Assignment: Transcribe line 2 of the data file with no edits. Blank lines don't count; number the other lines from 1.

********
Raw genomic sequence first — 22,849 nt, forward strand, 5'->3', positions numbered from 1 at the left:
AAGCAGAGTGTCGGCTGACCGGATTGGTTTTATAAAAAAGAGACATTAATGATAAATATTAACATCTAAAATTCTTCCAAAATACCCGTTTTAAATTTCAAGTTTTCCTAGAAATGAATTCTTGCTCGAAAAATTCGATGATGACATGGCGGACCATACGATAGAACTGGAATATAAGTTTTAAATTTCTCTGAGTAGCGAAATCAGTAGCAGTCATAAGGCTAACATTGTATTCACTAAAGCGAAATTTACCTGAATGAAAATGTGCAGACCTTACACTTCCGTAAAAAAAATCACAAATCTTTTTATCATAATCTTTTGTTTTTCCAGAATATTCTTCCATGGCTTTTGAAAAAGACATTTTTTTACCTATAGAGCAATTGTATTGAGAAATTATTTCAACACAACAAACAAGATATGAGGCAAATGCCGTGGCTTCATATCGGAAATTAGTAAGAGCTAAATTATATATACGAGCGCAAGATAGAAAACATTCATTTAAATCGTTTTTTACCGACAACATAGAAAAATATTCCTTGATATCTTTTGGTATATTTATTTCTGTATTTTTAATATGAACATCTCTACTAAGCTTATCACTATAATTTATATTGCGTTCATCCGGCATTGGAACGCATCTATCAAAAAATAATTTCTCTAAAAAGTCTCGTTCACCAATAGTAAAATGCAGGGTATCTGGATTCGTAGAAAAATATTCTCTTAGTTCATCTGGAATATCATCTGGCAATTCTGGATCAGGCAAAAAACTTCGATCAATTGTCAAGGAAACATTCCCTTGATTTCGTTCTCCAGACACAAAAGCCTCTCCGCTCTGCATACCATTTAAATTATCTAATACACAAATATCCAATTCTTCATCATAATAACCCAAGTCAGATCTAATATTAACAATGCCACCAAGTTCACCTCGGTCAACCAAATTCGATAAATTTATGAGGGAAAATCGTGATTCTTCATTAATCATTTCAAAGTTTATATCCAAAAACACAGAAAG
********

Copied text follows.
AAGCAGAGTGTCGGCTGACCGGATTGGTTTTATAAAAAAGAGACATTAATGATAAATATTAACATCTAAAATTCTTCCAAAATACCCGTTTTAAATTTCAAGTTTTCCTAGAAATGAATTCTTGCTCGAAAAATTCGATGATGACATGGCGGACCATACGATAGAACTGGAATATAAGTTTTAAATTTCTCTGAGTAGCGAAATCAGTAGCAGTCATAAGGCTAACATTGTATTCACTAAAGCGAAATTTACCTGAATGAAAATGTGCAGACCTTACACTTCCGTAAAAAAAATCACAAATCTTTTTATCATAATCTTTTGTTTTTCCAGAATATTCTTCCATGGCTTTTGAAAAAGACATTTTTTTACCTATAGAGCAATTGTATTGAGAAATTATTTCAACACAACAAACAAGATATGAGGCAAATGCCGTGGCTTCATATCGGAAATTAGTAAGAGCTAAATTATATATACGAGCGCAAGATAGAAAACATTCATTTAAATCGTTTTTTACCGACAACATAGAAAAATATTCCTTGATATCTTTTGGTATATTTATTTCTGTATTTTTAATATGAACATCTCTACTAAGCTTATCACTATAATTTATATTGCGTTCATCCGGCATTGGAACGCATCTATCAAAAAATAATTTCTCTAAAAAGTCTCGTTCACCAATAGTAAAATGCAGGGTATCTGGATTCGTAGAAAAATATTCTCTTAGTTCATCTGGAATATCATCTGGCAATTCTGGATCAGGCAAAAAACTTCGATCAATTGTCAAGGAAACATTCCCTTGATTTCGTTCTCCAGACACAAAAGCCTCTCCGCTCTGCATACCATTTAAATTATCTAATACACAAATATCCAATTCTTCATCATAATAACCCAAGTCAGATCTAATATTAACAATGCCACCAAGTTCACCTCGGTCAACCAAATTCGATAAATTTATGAGGGAAAATCGTGATTCTTCATTAATCATTTCAAAGTTTATATCCAAAAACACAGAAAG